Turkey's preoccupation with the joys of the table seemed overdone on next morning's visit to Pamukkale. Around the Roman and Byzantine ruins of Hierapolis, mineral-laden springs have flowed over the edge and down the sides of steep cliffs, coating them with a thick glistening layer of what looks for all the world like vanilla icing on a gigantic wedding cake. Here and there little puddles of steaming water form. Signs forbid wading in the pools, but those classical ruins were once inhabited by the ancients who came here to take the baths and their descendants are not to be denied. Visitors slop about the salt-rich pools with admirable disregard for the bureaucratic signs banning bathing.
All that cake icing just made us hungry and we pressed on.
The bus stopped for lunch at the Anatolian Restaurant at Geyre. After the ritual dousing of our palms with cologne, we plunged elbow-deep into a tomato omelet of feathery weight, flaky rolls stuffed with feda cheese and parsley, called "cigar pastries," eggplant with potatoes, eggplant with tomatoes, even eggplant jam, shish kebab, lamb chops, green beans in tomato and yogurt sauce, the unfailingly delicious Turkish bread and a grilled trout that was still swimming minutes before our bus arrived.
The lunch was the epitome of Turkish cuisine. Shrewd use of fresh spices, many fresh from the countryside, lavish dousing with olive oil, surprising disguises for humble vegetables as exotic meats are tricks picked up from regional dishes during the Ottoman Empire's 500-year reign. Off and on the Turks ruled over most of southeastern Europe, including Greece and the Balkans. Turks governed the entire Middle East, including Egypt and vast stretches of the Caucasus in Asia. In all their satrapies, they picked up the local kitchen tricks and carried them to the opposite ends of their realm. They even passed along to Western Europe and America.
From the steppes of Asia, for instance, comes the skewered lamb dish called shish kebab. The name for Hungarian goulash is a corruption of the Turkish kull ashi, or "soldier's food." Americans will recognize in the Turkish doner kebab the vertical rotating lamb roast served in our Greek restaurants as gryros. It does not take a degree in linguistics or the palate of Escofier to recognize the Greek eggplant dish. familiar to Americans as moussaka, in the Turkish musakka. The world cpilaf," used in many parts of the American south for rice dishes, is also Turkish. In pide the Turkish flat bread, lurks pita, the Greek pocket bread. For generations a Christmas gift for children has been lokum, or Turkish delight. Even more paralyzingly saccharine are the layers of flaky pastry and honey called baklava, another Turkish word.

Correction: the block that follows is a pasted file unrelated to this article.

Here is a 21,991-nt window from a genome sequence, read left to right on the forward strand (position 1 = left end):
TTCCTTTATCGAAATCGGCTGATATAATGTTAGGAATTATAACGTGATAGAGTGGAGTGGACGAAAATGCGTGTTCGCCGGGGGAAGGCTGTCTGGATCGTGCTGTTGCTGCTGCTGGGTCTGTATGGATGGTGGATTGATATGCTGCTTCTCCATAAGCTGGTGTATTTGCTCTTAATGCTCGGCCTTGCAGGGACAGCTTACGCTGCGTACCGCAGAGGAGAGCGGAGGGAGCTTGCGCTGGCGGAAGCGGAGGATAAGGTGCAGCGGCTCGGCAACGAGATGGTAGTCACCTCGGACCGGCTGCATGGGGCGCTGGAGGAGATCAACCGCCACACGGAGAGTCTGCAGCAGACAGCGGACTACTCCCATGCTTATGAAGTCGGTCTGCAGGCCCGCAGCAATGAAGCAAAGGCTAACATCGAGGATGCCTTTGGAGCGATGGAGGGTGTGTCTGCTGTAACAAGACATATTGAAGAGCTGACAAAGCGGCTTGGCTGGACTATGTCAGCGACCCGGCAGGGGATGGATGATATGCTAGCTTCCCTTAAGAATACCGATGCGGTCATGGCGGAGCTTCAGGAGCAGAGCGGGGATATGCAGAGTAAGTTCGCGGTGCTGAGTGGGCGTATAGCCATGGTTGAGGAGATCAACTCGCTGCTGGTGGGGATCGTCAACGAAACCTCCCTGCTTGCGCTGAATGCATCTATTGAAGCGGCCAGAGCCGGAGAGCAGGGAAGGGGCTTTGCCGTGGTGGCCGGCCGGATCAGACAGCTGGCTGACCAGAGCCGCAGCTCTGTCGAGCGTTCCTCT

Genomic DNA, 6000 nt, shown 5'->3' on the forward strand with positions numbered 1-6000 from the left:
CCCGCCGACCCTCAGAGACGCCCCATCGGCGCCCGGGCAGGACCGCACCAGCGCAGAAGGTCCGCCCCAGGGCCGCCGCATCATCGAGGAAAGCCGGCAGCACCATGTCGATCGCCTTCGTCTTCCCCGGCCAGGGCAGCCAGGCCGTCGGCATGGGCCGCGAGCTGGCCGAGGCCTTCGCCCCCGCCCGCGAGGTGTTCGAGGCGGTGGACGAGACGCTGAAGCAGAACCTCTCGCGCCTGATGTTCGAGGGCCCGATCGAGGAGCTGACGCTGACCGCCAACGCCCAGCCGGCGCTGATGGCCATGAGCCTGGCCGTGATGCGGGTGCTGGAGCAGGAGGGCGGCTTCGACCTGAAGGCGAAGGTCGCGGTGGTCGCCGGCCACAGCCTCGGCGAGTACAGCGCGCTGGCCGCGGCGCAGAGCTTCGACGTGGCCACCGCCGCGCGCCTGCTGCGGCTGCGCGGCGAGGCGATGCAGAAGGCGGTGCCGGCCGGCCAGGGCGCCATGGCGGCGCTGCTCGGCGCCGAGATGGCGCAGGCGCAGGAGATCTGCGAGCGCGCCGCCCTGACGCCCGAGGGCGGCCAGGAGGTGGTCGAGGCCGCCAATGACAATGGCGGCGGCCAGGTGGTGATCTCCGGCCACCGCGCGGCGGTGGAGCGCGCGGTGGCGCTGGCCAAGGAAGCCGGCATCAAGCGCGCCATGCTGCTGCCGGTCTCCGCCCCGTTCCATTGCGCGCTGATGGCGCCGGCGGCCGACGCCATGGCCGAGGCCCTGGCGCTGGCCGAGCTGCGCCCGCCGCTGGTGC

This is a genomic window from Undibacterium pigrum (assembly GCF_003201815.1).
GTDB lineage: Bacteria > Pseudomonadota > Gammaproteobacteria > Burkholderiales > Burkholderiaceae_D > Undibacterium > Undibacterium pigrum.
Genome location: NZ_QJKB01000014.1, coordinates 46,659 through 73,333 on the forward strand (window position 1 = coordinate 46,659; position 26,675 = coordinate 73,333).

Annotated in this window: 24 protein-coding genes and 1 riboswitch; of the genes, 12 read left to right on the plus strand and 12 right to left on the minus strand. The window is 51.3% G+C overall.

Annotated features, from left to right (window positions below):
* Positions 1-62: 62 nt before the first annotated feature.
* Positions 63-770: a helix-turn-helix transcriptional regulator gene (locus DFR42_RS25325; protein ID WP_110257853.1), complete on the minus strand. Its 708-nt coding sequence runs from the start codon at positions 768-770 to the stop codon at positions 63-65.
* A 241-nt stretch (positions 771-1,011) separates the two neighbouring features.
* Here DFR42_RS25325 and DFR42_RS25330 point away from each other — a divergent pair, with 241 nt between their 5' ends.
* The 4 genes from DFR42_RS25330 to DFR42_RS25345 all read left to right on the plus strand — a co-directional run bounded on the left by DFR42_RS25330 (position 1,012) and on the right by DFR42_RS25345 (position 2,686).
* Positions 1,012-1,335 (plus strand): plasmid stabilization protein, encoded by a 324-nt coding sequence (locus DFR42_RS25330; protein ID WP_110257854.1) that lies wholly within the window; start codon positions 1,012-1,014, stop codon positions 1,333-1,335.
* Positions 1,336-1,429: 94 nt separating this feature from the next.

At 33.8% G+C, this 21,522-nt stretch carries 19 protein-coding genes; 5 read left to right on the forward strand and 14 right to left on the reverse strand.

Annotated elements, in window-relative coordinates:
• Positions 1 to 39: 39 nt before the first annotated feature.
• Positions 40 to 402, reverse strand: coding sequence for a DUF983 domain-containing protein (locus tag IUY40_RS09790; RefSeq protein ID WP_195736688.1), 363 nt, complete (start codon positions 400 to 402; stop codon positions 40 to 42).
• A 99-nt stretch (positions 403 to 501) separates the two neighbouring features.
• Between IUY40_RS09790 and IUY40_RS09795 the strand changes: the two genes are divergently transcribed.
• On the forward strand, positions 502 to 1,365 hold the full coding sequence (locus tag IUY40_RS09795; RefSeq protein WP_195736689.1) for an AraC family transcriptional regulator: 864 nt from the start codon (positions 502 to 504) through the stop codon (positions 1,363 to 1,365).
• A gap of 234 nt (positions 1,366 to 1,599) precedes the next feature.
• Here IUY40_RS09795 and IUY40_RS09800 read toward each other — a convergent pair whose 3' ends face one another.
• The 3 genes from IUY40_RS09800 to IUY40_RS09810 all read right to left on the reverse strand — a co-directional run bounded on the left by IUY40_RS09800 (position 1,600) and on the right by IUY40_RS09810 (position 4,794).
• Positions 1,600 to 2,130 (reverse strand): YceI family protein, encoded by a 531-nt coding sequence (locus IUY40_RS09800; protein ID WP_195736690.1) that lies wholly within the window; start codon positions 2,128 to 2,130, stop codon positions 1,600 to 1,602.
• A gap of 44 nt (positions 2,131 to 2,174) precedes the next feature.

The Turk's delight in the pleasures of the table even overcomes the prohibition of wine in the Koran, for a lively sparkling rose from vineyards around Gyre graced the Anatolian table. When we piled back on the bus we hazily overlooked the bar bill. On the way back to the hotel, somebody realized we had forgotten to pay for the beer and wine we had consumed at lunch, so we drove back sheepishly to the restaurant.
The restaurateur we had bilked greeted us rapturously, waved away the idea of paying for our drinks, made us descend from the bus, called up native musicians and brought out amphoras of wine. He had a new baby boy and had been looking for an occasion to celebrate. We couldn't let him down. One development worried me. Turks eagerly embrace the West. They point out that the capital at Istanbul is in Europe, not Asia.
They have abolished the veil for women, Romanized their alphabet. In their eagerness to be Europeanized, the Turks borrow words freely from Western languages. Window signs advertise t-shirts and switsort. Film houses have a delightfuily unconscious pun in their Turkish name of sinema. Because many Turkish restaurants serve buffet style, cafes are called bufes. They advertise rasebeef or rokfor cheese sandvic. Okay, so far But I was brought up short by a bufe with a sign in the window unashamedly pushing fastfood. That may signal the end of great Ottoman cuisine.
For more information about travel in Turkey contact the Turkish Government Tourism Office,
1717, Massachusets Ave. NW. Suite 306, Washington, D.C. 20036